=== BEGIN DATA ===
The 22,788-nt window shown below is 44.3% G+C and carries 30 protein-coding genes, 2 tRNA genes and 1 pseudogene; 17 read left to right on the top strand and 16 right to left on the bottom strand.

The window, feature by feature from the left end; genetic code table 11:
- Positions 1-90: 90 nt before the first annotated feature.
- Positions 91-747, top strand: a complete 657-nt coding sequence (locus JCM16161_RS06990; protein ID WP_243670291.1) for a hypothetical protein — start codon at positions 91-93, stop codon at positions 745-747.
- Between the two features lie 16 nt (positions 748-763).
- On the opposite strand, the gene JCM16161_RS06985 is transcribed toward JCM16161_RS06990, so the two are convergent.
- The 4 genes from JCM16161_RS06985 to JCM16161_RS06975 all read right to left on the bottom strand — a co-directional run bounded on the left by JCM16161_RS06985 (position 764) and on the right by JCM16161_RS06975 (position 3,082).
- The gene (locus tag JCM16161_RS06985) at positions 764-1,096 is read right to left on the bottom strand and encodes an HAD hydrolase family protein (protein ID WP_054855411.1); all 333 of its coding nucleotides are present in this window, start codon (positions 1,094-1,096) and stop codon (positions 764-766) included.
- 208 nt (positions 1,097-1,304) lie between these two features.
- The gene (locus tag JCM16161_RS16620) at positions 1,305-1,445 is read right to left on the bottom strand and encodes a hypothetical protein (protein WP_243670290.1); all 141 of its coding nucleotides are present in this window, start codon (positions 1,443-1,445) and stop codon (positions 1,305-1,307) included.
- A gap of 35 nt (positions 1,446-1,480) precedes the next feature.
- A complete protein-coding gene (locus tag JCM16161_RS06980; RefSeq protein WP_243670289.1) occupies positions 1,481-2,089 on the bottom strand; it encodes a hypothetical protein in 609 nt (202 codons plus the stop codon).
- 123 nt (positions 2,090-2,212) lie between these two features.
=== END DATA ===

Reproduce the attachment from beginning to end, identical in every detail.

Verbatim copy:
The 22,788-nt window shown below is 44.3% G+C and carries 30 protein-coding genes, 2 tRNA genes and 1 pseudogene; 17 read left to right on the top strand and 16 right to left on the bottom strand.

The window, feature by feature from the left end; genetic code table 11:
- Positions 1-90: 90 nt before the first annotated feature.
- Positions 91-747, top strand: a complete 657-nt coding sequence (locus JCM16161_RS06990; protein ID WP_243670291.1) for a hypothetical protein — start codon at positions 91-93, stop codon at positions 745-747.
- Between the two features lie 16 nt (positions 748-763).
- On the opposite strand, the gene JCM16161_RS06985 is transcribed toward JCM16161_RS06990, so the two are convergent.
- The 4 genes from JCM16161_RS06985 to JCM16161_RS06975 all read right to left on the bottom strand — a co-directional run bounded on the left by JCM16161_RS06985 (position 764) and on the right by JCM16161_RS06975 (position 3,082).
- The gene (locus tag JCM16161_RS06985) at positions 764-1,096 is read right to left on the bottom strand and encodes an HAD hydrolase family protein (protein ID WP_054855411.1); all 333 of its coding nucleotides are present in this window, start codon (positions 1,094-1,096) and stop codon (positions 764-766) included.
- 208 nt (positions 1,097-1,304) lie between these two features.
- The gene (locus tag JCM16161_RS16620) at positions 1,305-1,445 is read right to left on the bottom strand and encodes a hypothetical protein (protein WP_243670290.1); all 141 of its coding nucleotides are present in this window, start codon (positions 1,443-1,445) and stop codon (positions 1,305-1,307) included.
- A gap of 35 nt (positions 1,446-1,480) precedes the next feature.
- A complete protein-coding gene (locus tag JCM16161_RS06980; RefSeq protein WP_243670289.1) occupies positions 1,481-2,089 on the bottom strand; it encodes a hypothetical protein in 609 nt (202 codons plus the stop codon).
- 123 nt (positions 2,090-2,212) lie between these two features.